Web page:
Because we handle all of our Scene information in different functions, it becomes important to pass information between our Scene functions. Something we created in create() will need to be updated in update(), for instance. There are a few ways we can accomplish this:

  • Create global variables for everything.
  • Attach important variables to the Scene itself by creating a new property for this from within a Scene method.
  • Create a gameState object and keep track of the state there.

Each solution is a valid technique, but we’re going to focus on creating a gameState object and manipulating that from now on. Here’s one way that we’ll apply this solution:

const gameState = {}; function create() { gameState.circle = this.add.circle(20, 20, 5, 0xff0000); gameState.rectangle = this.add.rectangle(40, 60, 90, 10, 0x00ff00); } function update() { gameState.circle.x += 1; gameState.rectangle.y += 1; }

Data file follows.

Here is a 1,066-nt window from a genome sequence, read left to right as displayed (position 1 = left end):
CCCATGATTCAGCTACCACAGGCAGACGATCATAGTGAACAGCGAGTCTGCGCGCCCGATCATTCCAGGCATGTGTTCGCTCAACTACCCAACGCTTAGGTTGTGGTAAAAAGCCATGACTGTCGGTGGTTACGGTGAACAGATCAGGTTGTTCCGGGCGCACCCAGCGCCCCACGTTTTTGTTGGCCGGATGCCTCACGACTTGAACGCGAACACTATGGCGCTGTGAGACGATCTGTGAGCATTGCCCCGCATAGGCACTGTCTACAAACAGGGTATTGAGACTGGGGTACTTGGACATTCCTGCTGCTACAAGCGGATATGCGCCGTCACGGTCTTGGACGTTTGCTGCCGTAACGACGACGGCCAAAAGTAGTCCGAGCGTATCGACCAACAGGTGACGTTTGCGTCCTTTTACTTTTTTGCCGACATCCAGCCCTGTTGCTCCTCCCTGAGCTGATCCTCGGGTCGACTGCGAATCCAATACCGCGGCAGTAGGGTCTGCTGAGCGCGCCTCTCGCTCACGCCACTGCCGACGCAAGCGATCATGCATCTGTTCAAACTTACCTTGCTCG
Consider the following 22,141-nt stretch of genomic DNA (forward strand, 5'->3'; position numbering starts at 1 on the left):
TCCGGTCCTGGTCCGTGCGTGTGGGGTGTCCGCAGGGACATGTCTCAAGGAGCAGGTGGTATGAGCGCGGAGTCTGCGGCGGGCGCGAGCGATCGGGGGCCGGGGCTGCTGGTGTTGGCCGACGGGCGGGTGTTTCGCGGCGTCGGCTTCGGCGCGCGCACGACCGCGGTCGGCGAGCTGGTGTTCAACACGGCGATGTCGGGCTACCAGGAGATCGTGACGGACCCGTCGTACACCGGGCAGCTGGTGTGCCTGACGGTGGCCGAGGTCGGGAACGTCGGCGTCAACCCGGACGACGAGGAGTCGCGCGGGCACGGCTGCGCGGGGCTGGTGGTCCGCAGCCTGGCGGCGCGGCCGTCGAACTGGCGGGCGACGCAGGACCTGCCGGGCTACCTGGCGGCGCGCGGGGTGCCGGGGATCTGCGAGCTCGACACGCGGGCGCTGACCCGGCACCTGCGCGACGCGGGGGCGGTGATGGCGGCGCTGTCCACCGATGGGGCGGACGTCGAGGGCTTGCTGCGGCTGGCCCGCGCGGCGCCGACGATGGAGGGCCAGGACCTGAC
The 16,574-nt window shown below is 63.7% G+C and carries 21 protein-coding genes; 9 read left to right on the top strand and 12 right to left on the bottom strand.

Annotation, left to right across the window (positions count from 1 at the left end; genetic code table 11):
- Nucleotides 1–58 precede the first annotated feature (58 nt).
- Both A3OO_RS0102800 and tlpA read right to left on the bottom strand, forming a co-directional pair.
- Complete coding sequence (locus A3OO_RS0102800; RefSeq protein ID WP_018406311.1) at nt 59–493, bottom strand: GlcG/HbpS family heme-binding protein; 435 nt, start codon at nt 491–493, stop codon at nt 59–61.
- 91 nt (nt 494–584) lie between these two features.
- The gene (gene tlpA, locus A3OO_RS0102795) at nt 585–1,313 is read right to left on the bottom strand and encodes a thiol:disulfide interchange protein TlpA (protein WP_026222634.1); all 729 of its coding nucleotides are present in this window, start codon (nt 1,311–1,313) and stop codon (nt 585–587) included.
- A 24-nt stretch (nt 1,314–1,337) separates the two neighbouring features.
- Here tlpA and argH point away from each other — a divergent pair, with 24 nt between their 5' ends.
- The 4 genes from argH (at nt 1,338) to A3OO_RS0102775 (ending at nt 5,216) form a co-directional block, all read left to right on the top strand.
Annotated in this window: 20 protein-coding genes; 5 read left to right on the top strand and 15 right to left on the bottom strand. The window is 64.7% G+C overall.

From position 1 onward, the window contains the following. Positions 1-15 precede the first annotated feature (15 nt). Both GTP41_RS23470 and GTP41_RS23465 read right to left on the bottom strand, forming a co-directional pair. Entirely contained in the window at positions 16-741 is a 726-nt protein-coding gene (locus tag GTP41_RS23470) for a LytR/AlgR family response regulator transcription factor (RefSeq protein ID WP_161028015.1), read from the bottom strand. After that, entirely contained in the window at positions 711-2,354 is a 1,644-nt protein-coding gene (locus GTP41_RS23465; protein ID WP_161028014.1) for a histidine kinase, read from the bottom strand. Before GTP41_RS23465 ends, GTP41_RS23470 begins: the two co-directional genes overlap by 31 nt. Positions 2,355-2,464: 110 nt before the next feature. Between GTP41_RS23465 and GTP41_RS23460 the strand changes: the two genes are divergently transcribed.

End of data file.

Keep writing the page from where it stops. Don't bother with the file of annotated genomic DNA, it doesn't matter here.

In the above code, we started by defining a gameState as a new JavaScript object. In create() we create a circle and a rectangle and assign them to properties of our gameState object. Then in update() we can refer to gameState.circle and gameState.rectangle to manipulate them!



Now let’s store state for ourselves! First up, create a gameState variable as a global variable for this script.


In create(), create a new circle using this.add.circle(). Save the results in gameState.circle.

Remember the 4 arguments for this.add.circle() are x, y, radius, and fillColor.


Update gameState.circle in our update() function so that it moves downwards.

Add 1 to its y value every update cycle in order to move the circle downwards.

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